Article Text

PTH-013 Is polyp detection rate altered by the number of procedures performed during a bowel scope screening list?
  1. R Warburton,
  2. U Meagher,
  3. R Tighe
  1. Bowel Cancer Screening Programme, Norfolk and Norwich University Hospital, Norwich, UK


Introduction A one-off screening flexible sigmoidoscopy at the age of 55 has been shown to significantly decrease incidence and mortality from bowel cancer.1 As a result “bowel scope” screening was offered in 6 pilot centres from March 2013 and is now beginning to be rolled out nationwide. The delivery of this service varies between sites with no consensus on the optimum number of procedures per lists. At the Norfolk and Norwich University Hospital 2 rooms run simultaneously with initially 12 patients per endoscopist scheduled based on a turn around time of 20 mins. Due to a higher than expected polypectomy rates this was reduced to 10 in order to complete sessions in time. 23 patients are currently invited to a 2 room session in order to achieve an attendance of 10 patients per room. This has resulted in a wide variation in the number of people attending a bowel scope list. If more patients attend then there is the possibility that polyp detection rates may fall due to added pressure to complete the endoscopy in a set time, endoscopist fatigue and distance of bowel examined. The aim of this study is to detect any differences in polyp detection rates if 10 or more endoscopies are performed in an evening session.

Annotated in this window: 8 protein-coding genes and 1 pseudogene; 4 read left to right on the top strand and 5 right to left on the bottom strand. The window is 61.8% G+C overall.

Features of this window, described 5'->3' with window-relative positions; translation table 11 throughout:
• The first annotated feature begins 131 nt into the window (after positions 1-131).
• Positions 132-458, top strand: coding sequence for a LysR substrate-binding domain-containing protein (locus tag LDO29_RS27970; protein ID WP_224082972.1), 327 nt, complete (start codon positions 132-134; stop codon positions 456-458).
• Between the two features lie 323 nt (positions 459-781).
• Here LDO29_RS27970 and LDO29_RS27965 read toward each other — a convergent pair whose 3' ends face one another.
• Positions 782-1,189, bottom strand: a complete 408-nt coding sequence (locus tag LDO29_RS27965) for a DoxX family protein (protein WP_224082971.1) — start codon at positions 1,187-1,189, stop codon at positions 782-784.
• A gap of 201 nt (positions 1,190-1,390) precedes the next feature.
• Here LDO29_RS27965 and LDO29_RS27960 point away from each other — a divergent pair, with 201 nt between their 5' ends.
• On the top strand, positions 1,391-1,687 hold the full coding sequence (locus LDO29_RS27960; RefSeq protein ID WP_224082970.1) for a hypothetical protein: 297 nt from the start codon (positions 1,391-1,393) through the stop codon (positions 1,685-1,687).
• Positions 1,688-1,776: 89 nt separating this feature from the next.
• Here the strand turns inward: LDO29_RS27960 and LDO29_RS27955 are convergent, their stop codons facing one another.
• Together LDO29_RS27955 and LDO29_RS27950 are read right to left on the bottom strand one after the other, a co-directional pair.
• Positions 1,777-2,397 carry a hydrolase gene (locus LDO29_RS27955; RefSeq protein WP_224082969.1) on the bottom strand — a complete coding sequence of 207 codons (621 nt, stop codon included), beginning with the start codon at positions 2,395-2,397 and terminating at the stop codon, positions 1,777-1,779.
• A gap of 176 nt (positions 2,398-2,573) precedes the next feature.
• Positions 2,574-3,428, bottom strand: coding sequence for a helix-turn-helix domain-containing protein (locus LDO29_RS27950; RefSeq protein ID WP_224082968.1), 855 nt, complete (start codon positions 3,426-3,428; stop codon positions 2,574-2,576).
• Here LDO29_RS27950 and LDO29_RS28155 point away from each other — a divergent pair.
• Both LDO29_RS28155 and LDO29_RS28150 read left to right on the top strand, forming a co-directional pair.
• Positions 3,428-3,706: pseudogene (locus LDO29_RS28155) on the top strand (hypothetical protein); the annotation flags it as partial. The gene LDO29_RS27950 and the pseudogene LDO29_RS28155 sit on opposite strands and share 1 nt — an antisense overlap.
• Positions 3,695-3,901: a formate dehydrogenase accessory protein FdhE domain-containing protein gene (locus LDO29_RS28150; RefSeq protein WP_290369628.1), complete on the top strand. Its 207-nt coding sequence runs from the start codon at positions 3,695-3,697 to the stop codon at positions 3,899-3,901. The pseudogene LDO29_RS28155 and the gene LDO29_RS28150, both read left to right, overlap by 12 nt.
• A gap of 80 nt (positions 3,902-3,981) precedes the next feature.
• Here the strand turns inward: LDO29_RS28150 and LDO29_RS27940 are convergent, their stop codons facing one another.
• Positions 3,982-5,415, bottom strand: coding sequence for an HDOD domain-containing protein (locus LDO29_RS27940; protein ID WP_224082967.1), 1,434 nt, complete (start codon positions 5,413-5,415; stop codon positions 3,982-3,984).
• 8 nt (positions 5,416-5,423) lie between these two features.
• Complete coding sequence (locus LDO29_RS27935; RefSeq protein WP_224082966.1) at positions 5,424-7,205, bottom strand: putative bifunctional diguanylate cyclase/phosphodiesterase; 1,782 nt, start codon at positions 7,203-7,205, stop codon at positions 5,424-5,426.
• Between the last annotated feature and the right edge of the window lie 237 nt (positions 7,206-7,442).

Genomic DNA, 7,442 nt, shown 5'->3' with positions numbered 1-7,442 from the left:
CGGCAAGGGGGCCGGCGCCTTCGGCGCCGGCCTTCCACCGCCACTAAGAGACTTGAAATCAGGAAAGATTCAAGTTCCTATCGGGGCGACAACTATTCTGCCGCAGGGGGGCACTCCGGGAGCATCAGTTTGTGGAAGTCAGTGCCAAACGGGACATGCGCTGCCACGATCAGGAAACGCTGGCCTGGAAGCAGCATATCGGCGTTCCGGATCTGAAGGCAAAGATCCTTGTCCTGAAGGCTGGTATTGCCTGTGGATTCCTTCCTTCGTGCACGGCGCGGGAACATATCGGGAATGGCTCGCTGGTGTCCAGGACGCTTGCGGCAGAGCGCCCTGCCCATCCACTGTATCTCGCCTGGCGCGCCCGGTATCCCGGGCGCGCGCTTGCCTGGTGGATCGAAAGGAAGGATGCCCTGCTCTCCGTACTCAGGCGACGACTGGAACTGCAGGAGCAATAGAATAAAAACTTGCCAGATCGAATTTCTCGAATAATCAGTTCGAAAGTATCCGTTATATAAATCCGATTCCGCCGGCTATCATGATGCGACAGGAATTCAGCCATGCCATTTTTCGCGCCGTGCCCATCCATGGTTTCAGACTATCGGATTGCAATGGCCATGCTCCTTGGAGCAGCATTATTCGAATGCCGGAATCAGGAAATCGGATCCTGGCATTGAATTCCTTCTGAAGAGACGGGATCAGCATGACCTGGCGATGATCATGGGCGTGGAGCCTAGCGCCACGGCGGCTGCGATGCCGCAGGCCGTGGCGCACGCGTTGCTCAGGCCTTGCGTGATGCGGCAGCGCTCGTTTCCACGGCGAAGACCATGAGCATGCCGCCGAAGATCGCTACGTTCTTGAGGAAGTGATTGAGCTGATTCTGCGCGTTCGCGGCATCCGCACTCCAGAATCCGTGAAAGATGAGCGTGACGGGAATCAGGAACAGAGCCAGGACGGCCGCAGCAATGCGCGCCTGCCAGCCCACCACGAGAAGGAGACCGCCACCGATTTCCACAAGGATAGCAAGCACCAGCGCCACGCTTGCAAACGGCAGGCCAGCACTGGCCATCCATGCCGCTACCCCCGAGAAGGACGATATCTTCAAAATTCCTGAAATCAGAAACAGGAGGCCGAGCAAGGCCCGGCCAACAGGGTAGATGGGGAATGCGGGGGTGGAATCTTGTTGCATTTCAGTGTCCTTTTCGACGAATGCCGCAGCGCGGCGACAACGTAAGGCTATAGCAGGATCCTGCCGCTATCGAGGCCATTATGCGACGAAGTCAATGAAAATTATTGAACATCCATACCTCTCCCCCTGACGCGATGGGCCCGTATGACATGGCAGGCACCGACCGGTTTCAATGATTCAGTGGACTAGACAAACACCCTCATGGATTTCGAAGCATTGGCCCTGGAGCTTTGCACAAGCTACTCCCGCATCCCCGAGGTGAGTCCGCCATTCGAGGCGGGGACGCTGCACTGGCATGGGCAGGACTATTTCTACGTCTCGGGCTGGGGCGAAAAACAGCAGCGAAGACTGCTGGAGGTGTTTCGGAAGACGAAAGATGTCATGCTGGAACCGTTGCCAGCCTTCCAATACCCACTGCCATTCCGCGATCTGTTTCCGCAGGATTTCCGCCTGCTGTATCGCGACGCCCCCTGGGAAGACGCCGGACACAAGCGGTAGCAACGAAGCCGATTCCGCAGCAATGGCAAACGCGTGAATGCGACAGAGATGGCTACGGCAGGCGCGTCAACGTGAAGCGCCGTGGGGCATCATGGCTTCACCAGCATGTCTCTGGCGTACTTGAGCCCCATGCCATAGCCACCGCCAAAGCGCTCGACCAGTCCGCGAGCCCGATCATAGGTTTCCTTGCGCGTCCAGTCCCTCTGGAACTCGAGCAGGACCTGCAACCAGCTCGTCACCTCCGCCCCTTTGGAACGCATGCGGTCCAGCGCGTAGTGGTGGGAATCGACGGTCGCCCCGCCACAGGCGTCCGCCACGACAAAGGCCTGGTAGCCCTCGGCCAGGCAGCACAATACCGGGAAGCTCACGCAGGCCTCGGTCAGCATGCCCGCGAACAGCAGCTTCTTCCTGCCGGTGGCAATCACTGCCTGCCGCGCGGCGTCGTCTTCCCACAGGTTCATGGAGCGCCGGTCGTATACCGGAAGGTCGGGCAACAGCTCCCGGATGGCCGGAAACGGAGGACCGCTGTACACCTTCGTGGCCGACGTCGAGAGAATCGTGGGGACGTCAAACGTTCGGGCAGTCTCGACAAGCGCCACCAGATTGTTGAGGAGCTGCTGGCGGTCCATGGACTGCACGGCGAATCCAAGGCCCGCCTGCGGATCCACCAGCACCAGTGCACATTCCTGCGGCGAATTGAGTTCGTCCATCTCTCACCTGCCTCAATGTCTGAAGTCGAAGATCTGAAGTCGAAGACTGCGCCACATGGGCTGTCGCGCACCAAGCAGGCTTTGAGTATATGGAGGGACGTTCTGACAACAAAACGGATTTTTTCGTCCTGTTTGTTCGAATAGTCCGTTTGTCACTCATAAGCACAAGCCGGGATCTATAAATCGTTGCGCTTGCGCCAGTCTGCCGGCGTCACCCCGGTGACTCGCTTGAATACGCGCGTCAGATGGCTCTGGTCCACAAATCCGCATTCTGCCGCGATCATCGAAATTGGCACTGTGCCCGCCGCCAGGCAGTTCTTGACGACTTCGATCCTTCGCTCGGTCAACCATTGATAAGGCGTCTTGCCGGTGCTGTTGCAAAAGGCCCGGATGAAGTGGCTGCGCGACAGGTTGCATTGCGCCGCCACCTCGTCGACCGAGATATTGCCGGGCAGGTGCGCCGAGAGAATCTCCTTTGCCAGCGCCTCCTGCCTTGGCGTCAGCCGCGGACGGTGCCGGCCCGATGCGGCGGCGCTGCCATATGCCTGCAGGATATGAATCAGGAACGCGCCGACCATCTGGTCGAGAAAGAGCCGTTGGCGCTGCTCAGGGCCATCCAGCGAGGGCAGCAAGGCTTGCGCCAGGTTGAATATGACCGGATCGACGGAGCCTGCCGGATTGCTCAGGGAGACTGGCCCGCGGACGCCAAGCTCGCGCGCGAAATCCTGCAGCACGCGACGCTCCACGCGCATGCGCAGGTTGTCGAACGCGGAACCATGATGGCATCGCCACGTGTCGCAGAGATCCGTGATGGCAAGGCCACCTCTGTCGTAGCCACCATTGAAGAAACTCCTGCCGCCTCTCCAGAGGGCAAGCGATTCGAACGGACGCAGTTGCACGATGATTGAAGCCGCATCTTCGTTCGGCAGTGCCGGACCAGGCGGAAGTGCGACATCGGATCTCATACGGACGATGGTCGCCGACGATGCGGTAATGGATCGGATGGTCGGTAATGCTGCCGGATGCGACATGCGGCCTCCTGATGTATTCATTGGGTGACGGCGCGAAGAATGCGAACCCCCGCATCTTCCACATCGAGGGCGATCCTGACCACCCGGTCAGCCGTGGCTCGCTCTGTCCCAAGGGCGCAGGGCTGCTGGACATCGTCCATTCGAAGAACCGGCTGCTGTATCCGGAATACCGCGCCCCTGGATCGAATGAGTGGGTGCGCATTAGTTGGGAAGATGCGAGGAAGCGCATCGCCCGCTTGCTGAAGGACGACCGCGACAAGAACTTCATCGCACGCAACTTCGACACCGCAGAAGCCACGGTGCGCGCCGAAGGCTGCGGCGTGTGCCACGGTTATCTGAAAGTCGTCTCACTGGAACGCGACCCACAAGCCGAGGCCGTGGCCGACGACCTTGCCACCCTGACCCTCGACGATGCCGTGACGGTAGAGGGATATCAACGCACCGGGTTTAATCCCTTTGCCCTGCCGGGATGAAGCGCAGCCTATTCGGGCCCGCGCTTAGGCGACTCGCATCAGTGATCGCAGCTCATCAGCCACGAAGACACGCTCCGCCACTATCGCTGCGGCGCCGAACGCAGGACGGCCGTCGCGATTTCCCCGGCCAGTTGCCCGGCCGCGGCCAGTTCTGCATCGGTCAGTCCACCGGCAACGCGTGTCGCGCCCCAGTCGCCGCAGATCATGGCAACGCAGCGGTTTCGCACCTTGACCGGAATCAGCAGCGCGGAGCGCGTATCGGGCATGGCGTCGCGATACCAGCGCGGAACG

Method Bowel Scope screening lists performed between 1st January 2015 and the 14th February 2015 at the Norfolk and Norwich University Hospital were retrospectively analysed. The number of procedures per list and polyp detection rates were recorded. Endoscopies were performed by 8 accredited bowel scope endoscopists under gold standard conditions. A student’s T-test was used to test for difference in polyp detection rates between lists with 10 or more endoscopies and those with less than 10.

Results A total of 87 endoscopy lists were performed. 40 of these had 10 or morw procedures per list, 47 had 9 or less. The average number of procedures per list in each group was 10.5 and 8.2 respectively. The polyp detection rate in the 10 or more group was 17.8% whilst in the 9 or fewer groups is was 23.3% (p value 0.035).

Abstract PTH-013 Table 1

Conclusion There is a significant fall in the polyp detection rate if more than 10 endoscopies are performed in a single session, meaning some lesions are being missed. This finding could be important for new centres planning bowel scope screening especially as trusts are considering up to 12 procedures per list or all day bowel scope sessions.

Disclosure of interest None Declared.


  1. Atkin WS et al. Once-only flexible sigmoidoscopy in prevention of colorectal cancer: a multi-centre randomised controlled trial. Lancet. 2010 May 8;375(9726):1624–33

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